According to Hawkins’ classification, 12% (3) of the fractures were type i, 32% (8) were type ii, 32% (8) were type ii and 16% (4) were type iv. There was only one case (4%) of an open lesion.

According to the ISS16 and classifying the patients as polytraumatised (ISS>16) or not polytraumatised (ISS16) 56% of patients were found to be polytraumatised (14) while 44% of patients (11) had suffered an isolated talus fracture. The average ISS score was 18 (13–48).

The most common associated lesion in the group of polytraumatised patients was pelvic or spinal trauma; in 63% of cases (7/11) in our series talus fracture was associated with fracture of the pelvic ring or spinal column. In 45% of patients (5/11) with an ISS>16 the diagnosis was accompanied by thoracic trauma involving rib or sternum fracture, and in 27% there was associated CET.

No complications were recorded in 48% of patients during follow-up, while 36% (9) developed arthrosis, of which 12.5% (5) were operated for arthrodesis and 12% developed AVN.

At the time of the examination the average score recorded on the AVS was 4.96, within a range of from 0 to 9. The average score on the FADI17 was 70 points (29–100).

Data analysis

Once the 24 patients had been divided into the 2 groups described above of polytraumatised and non-polytraumatised patients, they were examined and the distribution of the variables recorded was analysed.

Descriptive statistical analysis was performed using SPSS® v.20 (IBM Chicago, IL, U.S.A.) software, with core tendency and dispersion measurements for quantitative variables and frequency distribution for qualitative variables. Bivariate analysis of the distribution between groups was applied, where the grouping variable was whether or not patients were polytraumatised. The chi-squared test was applied to qualitative variables and the Mann–Whitney U test was used for quantitative variables. The limit of significance was set at P<.05.

A similar distribution between both groups was found for the Hawkins’ classification (Fig. 1): type i 18.2% in polytraumatised patients vs 7.1% in non-polytraumatised patients; type ii 36.4% in polytraumatised patients vs 28.6% in non-polytraumatised patients; type iii 27.3% in polytraumatised patients vs 35.7% in non-polytraumatised patients, and type iv 9.1% in polytraumatised patients vs 21.4% in non-polytraumatised patients. These differences were not statistically significant.

Figure 1.

Percentages of fracture type according to group.

(0.07MB).

Respecting surgical delay (Fig. 2), in non-polytraumatised patients 85.7% were operated on in less than 24h vs 36.4% of polytraumatised patients. No non-polytraumatised patient was operated on after a delay of from 24h to 48h, while 3/11 (36.4%) of the polytraumatised patients were operated on in this period. As was pointed out above, 6 patients were operated on more than 48h after the fracture occurred, in the majority of cases due to delayed diagnosis. 2 of these patients were non-polytraumatised (14.3%) and 4 were polytraumatised (36.4%). No statistically significant differences were found in terms of surgical delay between both groups.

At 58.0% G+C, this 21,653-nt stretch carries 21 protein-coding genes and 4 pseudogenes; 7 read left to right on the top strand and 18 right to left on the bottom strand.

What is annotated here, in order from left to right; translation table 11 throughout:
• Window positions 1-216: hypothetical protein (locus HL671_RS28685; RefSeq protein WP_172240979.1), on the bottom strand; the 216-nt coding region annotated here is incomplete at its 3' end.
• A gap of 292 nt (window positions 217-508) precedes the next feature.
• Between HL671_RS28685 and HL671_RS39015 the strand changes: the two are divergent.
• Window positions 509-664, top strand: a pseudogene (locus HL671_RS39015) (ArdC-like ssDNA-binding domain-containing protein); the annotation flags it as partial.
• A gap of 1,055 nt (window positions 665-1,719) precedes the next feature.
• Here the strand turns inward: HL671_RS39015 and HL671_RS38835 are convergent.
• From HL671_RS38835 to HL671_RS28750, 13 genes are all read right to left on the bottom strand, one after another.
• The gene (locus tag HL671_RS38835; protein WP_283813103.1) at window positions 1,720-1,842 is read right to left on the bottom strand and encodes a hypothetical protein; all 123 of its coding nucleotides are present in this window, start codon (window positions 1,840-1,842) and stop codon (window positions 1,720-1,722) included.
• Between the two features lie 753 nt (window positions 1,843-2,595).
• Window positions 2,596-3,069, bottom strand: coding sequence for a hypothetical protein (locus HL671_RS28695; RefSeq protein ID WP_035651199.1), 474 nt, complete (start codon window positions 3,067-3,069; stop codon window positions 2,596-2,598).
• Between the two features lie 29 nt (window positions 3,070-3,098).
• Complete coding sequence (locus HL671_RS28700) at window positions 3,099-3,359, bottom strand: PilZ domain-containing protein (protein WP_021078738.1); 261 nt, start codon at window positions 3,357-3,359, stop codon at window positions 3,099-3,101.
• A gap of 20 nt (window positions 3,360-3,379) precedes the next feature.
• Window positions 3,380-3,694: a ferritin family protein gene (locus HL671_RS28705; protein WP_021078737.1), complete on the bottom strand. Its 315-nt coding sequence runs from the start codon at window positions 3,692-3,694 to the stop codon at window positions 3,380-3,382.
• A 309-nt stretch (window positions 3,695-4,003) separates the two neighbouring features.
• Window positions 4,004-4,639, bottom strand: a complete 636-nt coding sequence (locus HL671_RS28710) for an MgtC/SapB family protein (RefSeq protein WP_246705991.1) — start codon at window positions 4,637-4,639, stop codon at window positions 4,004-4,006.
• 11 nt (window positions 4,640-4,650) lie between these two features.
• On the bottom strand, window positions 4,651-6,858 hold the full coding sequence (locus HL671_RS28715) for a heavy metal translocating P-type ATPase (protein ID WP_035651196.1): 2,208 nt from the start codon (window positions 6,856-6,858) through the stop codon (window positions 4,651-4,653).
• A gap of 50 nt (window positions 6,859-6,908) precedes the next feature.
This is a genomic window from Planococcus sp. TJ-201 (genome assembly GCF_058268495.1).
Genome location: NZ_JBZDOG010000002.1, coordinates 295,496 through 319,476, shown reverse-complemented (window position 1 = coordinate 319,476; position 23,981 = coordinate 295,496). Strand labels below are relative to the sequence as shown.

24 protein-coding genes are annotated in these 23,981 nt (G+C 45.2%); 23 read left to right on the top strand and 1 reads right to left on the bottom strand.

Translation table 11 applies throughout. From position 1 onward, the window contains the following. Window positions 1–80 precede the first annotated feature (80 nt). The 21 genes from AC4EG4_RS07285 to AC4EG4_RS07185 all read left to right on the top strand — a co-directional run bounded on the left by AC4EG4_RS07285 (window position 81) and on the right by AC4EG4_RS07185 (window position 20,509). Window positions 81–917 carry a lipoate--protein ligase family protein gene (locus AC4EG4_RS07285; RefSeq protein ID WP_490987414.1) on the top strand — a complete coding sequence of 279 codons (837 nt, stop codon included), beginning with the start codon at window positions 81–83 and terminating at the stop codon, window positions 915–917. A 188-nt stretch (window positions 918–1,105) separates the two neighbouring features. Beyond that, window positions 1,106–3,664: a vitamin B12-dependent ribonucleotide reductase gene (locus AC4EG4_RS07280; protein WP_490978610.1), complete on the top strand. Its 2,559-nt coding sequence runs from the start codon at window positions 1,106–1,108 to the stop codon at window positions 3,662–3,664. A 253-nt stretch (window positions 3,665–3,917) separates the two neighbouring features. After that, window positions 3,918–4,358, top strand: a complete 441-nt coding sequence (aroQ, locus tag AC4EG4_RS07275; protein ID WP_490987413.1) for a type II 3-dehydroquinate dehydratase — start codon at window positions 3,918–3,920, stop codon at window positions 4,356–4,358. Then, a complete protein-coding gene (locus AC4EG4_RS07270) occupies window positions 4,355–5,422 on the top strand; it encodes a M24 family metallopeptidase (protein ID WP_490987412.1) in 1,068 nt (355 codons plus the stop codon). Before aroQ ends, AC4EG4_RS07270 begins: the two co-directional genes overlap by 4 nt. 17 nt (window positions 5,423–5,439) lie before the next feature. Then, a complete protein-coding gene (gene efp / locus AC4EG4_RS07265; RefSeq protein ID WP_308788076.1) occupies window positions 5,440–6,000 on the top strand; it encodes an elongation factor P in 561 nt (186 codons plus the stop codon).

Figure 2.

Surgical delay according to group.

(0.04MB).

Respecting the evaluation of the functional results for the groups on the FADI17 scale (Fig. 3a) the score was 62/100 in the polytraumatised patients and 76.95/100 in the non-polytraumatised patients (P=.232). The score on the AVS (Fig. 3b) was 5.8 in the group of polytraumatised patients and 4.3 in the non-polytraumatised patients (P=.257).

Figure 3.

(a) Average FADI according to group. (b) Average AVS according to group.

(0.04MB).

When the frequency of complications was analysed (Fig. 4) according to the group in which patients were assigned, it was found that 57% of the patients with an isolated talus fracture developed no adverse events, while only 36% of the patients who suffered such a fracture in the context of polytraumatism did not develop any associated complications. 35% of the group of non-polytraumatised patients% (5/14) had clinical and radiological signs of arthrosis in one of the neighbouring joints, of which 28% (4) required arthrodesis in one of them. These figures are similar to those for polytraumatised patients, of which 36% (4/11) had arthrosis and 27% (3) required arthrodesis. Fig. 4 shows the accumulated percentage to be higher than 100% because the “arthrosis” heading included the patients subjected to arthrodesis due to arthrosis.

Figure 4.

Complications according to group.

(0.05MB).

None of the patients included in the group of non-polytraumatised patients has been diagnosed AVN at the time of this study, while 27% of the polytraumatised patients (3/11) have satisfied criteria for the diagnosis of tarsal AVN.

No statistically significant differences were found between both groups in terms of the appearance of complications.

No statistically significant differences were found between the other sociodemographic variables (age, sex, smoker/non-smoker or the side of the fracture) (Table 2).

Table 2.

Variables studied in both groups.

  Polytraumatism (n=11)  No polytraumatism (n=14) 
Age (years)  38.7  36.45 
Sex  M: 4 (36.4%)H: 7 (63.6%)  M: 5 (35.7%)H: 9 (64.3%) 
Side  I: 4 (36.4%)D: 7 (63.6%)  I: 7 (50%)D: 7 (50%) 
Smokers  Yes: 6 (54.5%)No: 5 (45.5%)  Yes: 4 (28.6%)No: 10 (71.4%) 
Type of surgery  CRIF: 7 (63.6%)ORIF: 4 (36.4%)  CRIF: 9 (64.3%)ORIF: 5 (35.7%) 
Discussion

An observational study was performed on a retrospective cohort of 25 talus fractures operated on in our hospital. A series of demographic variables were recorded and the patients were divided into 2 groups, of polytraumatised patients and non-polytraumatised patients, according to the ISS classification. After this division the functional results were studied, together with the incidence of complications in both groups.